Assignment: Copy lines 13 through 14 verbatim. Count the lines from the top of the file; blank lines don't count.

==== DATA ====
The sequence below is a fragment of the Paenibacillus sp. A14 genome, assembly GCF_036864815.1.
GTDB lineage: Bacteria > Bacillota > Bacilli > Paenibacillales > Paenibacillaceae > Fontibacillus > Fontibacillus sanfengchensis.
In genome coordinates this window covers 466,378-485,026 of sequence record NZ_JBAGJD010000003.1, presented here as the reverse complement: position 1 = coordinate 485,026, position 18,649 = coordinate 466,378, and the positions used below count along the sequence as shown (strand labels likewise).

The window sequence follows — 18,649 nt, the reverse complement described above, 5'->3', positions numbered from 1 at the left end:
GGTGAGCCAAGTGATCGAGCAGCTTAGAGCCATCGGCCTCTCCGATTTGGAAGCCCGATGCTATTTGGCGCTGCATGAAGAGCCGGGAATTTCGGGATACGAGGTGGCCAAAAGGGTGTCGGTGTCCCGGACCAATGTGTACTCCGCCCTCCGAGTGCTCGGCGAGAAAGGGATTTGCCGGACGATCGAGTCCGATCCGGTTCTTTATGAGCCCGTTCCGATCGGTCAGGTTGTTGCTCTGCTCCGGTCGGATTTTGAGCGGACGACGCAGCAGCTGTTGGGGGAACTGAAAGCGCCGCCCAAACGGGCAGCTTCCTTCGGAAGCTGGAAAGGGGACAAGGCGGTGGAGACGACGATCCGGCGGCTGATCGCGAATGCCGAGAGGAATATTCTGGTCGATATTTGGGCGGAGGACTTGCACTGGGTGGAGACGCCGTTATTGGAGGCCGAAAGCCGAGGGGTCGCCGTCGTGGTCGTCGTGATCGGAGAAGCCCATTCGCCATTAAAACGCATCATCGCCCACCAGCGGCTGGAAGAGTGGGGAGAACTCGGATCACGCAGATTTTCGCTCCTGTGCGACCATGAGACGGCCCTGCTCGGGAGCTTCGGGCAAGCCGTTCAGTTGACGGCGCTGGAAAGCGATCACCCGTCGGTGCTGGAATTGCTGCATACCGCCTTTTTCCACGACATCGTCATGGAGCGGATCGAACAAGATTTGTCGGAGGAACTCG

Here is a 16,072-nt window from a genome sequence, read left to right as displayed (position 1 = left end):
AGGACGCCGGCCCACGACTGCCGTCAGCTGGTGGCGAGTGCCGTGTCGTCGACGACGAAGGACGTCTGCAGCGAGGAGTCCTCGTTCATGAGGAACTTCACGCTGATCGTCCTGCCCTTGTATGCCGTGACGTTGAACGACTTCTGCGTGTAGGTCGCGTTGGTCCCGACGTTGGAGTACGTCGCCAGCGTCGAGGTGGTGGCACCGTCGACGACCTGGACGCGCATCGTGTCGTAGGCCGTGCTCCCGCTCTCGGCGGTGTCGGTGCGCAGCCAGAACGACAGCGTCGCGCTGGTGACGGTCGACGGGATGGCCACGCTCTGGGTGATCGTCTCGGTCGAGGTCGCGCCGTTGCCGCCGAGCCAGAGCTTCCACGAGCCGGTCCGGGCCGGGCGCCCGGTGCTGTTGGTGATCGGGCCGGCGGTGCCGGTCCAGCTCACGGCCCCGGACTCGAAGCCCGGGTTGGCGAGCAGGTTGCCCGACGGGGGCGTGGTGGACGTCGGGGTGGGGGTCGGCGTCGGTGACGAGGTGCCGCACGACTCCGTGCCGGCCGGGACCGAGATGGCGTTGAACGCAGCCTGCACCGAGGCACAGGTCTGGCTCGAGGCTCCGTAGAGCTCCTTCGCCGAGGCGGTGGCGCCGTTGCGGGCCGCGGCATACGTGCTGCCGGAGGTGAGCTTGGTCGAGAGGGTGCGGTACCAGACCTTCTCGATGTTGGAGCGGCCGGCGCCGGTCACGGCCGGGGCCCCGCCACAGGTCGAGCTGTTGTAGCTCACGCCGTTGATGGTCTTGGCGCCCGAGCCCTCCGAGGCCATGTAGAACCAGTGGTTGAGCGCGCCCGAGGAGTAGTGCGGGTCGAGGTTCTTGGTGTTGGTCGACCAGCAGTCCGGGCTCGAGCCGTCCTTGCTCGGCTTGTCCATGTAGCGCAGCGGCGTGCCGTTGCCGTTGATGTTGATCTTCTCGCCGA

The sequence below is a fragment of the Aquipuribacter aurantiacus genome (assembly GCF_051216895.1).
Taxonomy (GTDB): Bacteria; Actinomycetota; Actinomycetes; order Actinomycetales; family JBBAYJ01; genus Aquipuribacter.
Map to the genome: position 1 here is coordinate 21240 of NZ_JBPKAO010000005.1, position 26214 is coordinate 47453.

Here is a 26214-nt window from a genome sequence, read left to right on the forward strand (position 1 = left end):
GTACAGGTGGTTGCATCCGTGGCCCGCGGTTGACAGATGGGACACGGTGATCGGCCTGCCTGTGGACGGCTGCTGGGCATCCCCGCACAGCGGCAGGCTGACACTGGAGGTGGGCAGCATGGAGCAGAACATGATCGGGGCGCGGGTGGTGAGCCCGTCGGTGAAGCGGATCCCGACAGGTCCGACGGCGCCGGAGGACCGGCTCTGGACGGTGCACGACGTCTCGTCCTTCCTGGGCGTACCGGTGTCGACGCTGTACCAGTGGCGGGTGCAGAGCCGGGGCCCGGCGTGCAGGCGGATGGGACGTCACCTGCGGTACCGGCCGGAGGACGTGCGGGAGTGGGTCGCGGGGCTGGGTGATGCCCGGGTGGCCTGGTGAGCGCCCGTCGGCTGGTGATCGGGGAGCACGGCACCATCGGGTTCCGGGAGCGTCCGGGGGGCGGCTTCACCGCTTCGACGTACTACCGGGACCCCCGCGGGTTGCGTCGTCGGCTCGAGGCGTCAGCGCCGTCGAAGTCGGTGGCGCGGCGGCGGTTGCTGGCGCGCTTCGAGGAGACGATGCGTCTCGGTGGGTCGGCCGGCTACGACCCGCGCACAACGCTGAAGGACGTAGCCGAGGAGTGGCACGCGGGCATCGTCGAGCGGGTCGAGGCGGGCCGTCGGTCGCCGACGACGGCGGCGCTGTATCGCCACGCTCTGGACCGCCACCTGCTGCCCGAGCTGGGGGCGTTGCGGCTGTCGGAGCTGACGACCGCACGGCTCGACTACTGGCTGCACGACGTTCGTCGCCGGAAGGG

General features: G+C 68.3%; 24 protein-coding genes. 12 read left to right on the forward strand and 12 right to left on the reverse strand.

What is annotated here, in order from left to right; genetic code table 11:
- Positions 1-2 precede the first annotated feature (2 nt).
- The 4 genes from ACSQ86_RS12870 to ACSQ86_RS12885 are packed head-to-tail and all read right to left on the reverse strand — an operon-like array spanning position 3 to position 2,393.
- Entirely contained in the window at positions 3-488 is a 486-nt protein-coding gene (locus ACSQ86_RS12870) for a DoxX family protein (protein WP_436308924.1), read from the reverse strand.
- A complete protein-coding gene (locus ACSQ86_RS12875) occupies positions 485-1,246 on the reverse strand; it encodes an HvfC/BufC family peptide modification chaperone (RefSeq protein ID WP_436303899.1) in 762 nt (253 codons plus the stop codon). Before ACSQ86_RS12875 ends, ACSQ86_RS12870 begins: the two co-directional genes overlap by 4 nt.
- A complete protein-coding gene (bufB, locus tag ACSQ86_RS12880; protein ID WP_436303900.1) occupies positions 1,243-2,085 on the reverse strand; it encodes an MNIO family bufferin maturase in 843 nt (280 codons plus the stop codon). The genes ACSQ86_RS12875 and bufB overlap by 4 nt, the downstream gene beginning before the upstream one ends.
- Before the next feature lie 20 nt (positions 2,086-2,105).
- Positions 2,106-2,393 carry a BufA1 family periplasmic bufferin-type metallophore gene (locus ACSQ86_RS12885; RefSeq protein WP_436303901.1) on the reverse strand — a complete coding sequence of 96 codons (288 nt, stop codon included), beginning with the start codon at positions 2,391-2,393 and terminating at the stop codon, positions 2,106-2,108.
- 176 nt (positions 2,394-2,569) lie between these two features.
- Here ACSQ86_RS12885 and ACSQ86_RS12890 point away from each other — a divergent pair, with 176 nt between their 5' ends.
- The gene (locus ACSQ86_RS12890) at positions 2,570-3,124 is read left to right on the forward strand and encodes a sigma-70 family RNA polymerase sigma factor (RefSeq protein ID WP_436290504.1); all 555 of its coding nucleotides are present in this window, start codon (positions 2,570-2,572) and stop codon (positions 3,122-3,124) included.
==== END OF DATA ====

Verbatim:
General features: G+C 68.3%; 24 protein-coding genes. 12 read left to right on the forward strand and 12 right to left on the reverse strand.

What is annotated here, in order from left to right; genetic code table 11: